The lame duck Congress is about to become a dead duck and unfortunately, the tax cut deal is about to become a done deal with Senate passage yesterday and House passage imminent. So there’s not much point now in arguing the merits of the bill. But as we head into a new year, there’s plenty of time to discuss how congressional Republicans were able box the president in a corner and force him to accept a deal that he admitted he didn’t like.
Wearing my academic hat, I remind my students in college government courses of the axiom that “the power of the presidency is the power to persuade.” The real power of the president is his ability to command the attention of the national media in a way no other American can with the possible exception of Lady Gaga. [See photos of the Obamas behind the scenes.]
As a Democratic political strategist and pollster, my specialty is message development. And as a message strategist, I can’t for the life of me figure out why the president has not been able to use the power and visibility of his office to frame the debate over economic and tax policy. House GOP Leader John Boehner and Senate Minority Leader Mitch McConnell have far less access to the media than President Obama but they have set the terms of public debate over national fiscal policy.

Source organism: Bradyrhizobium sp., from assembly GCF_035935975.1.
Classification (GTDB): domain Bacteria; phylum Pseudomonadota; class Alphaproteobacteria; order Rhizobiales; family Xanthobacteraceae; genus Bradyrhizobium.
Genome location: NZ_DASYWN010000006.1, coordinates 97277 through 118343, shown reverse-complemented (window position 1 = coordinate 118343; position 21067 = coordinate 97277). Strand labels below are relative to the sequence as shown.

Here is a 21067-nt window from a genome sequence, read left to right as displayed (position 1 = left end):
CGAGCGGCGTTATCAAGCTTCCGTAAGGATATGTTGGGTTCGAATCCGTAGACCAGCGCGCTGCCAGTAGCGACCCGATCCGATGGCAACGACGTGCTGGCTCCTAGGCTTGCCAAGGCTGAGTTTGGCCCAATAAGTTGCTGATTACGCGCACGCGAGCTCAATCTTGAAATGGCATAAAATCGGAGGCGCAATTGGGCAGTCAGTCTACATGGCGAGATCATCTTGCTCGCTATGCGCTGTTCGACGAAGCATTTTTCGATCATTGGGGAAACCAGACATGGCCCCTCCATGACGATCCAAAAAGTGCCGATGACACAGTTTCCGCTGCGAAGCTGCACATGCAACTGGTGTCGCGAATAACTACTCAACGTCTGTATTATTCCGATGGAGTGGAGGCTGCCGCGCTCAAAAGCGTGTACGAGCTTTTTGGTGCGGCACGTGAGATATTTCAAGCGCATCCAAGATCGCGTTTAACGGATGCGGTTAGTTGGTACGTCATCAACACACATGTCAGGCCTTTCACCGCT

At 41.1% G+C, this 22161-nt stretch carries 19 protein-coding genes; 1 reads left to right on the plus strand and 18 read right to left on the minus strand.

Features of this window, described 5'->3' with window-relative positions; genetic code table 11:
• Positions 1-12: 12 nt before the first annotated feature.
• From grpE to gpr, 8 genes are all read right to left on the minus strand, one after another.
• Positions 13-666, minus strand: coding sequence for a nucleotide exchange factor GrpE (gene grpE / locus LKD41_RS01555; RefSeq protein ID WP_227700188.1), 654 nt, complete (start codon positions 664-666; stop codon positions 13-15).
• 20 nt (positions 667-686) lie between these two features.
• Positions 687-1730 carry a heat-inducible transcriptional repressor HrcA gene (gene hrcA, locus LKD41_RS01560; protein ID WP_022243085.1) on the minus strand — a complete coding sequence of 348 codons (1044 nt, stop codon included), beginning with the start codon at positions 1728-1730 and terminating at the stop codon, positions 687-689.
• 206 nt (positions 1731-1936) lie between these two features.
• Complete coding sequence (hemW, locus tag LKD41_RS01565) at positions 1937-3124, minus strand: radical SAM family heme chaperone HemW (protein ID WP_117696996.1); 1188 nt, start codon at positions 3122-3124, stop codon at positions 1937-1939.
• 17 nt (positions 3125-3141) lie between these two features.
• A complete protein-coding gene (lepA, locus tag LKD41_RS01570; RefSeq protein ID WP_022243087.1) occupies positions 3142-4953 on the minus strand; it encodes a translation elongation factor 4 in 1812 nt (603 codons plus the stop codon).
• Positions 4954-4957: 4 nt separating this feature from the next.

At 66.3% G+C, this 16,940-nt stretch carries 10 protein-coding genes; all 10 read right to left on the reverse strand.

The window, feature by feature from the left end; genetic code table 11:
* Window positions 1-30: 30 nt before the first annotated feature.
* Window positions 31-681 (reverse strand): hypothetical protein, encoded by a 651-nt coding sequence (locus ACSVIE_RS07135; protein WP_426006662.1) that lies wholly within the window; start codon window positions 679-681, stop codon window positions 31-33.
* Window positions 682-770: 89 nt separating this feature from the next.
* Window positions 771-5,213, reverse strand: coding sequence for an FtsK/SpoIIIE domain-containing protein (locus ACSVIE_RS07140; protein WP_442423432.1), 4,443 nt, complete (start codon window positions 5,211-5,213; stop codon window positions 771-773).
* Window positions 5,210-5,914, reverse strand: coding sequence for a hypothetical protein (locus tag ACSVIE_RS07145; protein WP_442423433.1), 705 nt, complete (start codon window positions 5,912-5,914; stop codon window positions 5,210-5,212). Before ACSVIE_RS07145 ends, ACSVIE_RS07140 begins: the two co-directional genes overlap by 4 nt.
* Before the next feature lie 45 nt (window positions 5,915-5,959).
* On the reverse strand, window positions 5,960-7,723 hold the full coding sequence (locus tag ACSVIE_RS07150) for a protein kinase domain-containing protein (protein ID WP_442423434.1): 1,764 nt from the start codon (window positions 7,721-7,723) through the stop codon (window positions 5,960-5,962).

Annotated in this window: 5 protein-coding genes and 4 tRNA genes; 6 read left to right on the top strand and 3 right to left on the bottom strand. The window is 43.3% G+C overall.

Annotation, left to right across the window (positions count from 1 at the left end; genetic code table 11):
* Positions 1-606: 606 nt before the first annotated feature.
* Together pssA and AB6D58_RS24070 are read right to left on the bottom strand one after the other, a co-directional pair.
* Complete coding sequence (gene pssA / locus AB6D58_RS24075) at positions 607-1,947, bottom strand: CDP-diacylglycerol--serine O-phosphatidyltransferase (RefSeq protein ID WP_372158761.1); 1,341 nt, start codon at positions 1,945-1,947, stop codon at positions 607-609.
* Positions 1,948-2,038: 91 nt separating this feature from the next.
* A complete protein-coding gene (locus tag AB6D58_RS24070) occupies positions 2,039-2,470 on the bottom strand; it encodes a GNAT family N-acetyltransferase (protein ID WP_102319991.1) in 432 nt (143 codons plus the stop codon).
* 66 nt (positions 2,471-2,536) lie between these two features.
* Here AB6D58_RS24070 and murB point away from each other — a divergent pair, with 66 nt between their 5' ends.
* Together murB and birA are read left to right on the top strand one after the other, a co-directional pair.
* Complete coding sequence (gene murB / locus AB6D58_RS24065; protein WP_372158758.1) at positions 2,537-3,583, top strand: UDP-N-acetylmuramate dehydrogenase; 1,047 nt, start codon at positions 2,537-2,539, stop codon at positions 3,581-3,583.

Why have congressional Republicans succeeded where the president has failed? The best answer I can come up with is Capitol Hill conservatives have been much more aggressive communicating a clear and consistent story to the American public.
The irony of this situation is that the same Obama team that has failed so badly at message development and discipline in the White House is the same team that kicked everyone’s butts in message during the 2008 presidential campaign. Change, change, change has become compromise, compromise, compromise. [See a roundup of this month's best political cartoons.]
The disappointments of this this year and the advent of a new year should remind Team Obama of another political axiom. Dance with the one who brung you.